Monday, December 17, 2012

The Physician: a very short review

One of this fall's read-for-pleasure books for me was Noah Gordon's The Physician. The book was heavily promoted through Amazon's Kindle site; I read it on the Kindle.

The Physician is set 1,000 years ago in Europe, and is the story of Robert Cole, an orphan who is taken up as an apprentice by a "barber-surgeon", who is what passes for medicine in the English countryside.

After a chance encounter Cole discovers that there is much more to be learned, and discovers in himself a desire to learn whatever he can about the real practice of medicine, so he adopts a disguise and travels to Persia to study at the Islamist hospital in Ispahan.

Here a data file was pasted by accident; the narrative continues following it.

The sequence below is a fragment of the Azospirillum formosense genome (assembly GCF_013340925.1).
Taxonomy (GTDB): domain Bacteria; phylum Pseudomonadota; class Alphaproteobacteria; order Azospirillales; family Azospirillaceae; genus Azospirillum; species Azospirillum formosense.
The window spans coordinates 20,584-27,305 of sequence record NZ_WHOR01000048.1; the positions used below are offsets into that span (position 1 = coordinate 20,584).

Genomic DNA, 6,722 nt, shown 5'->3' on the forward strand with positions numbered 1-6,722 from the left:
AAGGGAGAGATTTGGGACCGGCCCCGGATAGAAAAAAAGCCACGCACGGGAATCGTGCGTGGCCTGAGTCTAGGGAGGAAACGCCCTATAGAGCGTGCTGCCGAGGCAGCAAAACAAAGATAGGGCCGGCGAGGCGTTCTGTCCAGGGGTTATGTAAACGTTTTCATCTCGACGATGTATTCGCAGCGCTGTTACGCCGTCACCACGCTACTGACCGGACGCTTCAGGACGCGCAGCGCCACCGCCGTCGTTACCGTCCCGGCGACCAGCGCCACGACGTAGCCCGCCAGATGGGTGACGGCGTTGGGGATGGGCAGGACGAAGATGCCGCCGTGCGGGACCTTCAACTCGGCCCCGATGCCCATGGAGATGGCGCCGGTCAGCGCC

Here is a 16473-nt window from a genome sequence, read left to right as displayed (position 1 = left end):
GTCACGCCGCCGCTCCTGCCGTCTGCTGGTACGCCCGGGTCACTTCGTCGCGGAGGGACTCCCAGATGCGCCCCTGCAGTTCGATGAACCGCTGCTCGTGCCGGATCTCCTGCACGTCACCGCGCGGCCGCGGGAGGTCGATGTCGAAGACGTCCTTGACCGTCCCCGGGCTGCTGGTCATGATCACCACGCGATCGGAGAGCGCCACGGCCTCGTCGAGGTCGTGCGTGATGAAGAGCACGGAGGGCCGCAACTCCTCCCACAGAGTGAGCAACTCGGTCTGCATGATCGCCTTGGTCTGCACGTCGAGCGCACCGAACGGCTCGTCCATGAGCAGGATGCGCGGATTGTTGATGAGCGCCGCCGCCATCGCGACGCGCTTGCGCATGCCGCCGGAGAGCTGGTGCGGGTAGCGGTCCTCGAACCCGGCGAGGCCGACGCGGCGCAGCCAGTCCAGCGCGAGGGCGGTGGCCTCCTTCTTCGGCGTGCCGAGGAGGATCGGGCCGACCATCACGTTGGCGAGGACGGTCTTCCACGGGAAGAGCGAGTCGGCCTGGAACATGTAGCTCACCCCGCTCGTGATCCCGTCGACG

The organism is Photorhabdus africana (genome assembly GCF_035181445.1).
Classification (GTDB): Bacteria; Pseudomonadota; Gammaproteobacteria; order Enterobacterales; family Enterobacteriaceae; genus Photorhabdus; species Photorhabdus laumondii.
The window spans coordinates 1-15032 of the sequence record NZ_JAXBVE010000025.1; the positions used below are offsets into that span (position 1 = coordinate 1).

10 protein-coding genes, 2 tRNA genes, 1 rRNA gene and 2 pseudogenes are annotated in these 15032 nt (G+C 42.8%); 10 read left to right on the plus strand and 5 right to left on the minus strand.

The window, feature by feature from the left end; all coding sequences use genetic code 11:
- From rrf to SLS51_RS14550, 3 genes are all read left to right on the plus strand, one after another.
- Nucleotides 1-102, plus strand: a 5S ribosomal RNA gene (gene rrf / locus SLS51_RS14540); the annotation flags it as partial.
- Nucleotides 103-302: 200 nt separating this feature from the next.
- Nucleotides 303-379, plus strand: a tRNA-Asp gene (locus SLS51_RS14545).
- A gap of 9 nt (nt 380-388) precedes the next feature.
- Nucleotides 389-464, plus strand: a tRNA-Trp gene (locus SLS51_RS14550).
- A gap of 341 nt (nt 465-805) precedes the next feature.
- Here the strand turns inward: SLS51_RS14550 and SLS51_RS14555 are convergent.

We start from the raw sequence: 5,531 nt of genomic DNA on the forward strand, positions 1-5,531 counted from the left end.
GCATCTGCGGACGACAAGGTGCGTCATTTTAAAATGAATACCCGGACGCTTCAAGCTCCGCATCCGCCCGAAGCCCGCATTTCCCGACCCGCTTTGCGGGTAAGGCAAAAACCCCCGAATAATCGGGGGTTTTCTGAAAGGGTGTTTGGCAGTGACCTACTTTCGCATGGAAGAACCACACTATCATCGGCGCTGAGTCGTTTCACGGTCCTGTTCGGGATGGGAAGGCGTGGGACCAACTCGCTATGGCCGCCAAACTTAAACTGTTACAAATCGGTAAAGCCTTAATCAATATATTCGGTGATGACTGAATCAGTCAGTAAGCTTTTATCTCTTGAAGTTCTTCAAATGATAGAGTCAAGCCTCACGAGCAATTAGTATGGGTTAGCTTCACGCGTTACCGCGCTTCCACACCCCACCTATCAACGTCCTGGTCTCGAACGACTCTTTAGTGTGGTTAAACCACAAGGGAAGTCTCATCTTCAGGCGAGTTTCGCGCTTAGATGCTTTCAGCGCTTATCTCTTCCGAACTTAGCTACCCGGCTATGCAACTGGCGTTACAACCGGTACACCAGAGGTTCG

There, Cole finds a world full of knowledge: students and classrooms and books and teachers and lectures and examinations.

Cole is an appealing character, and Gordon is a skillful writer and the book, although 800 pages long, moves right along, and I never was bored or wanted to put the book down.

This book is the first in a trilogy, continuing with Shaman and The Last Jew. I haven't decided whether I'll continue with the others, as I have a long stack of books on my nightstand right now.

But I certainly didn't regret the time I spent with The Physician, so if you're looking for a book to occupy those long winter nights by the fire, consider this one.

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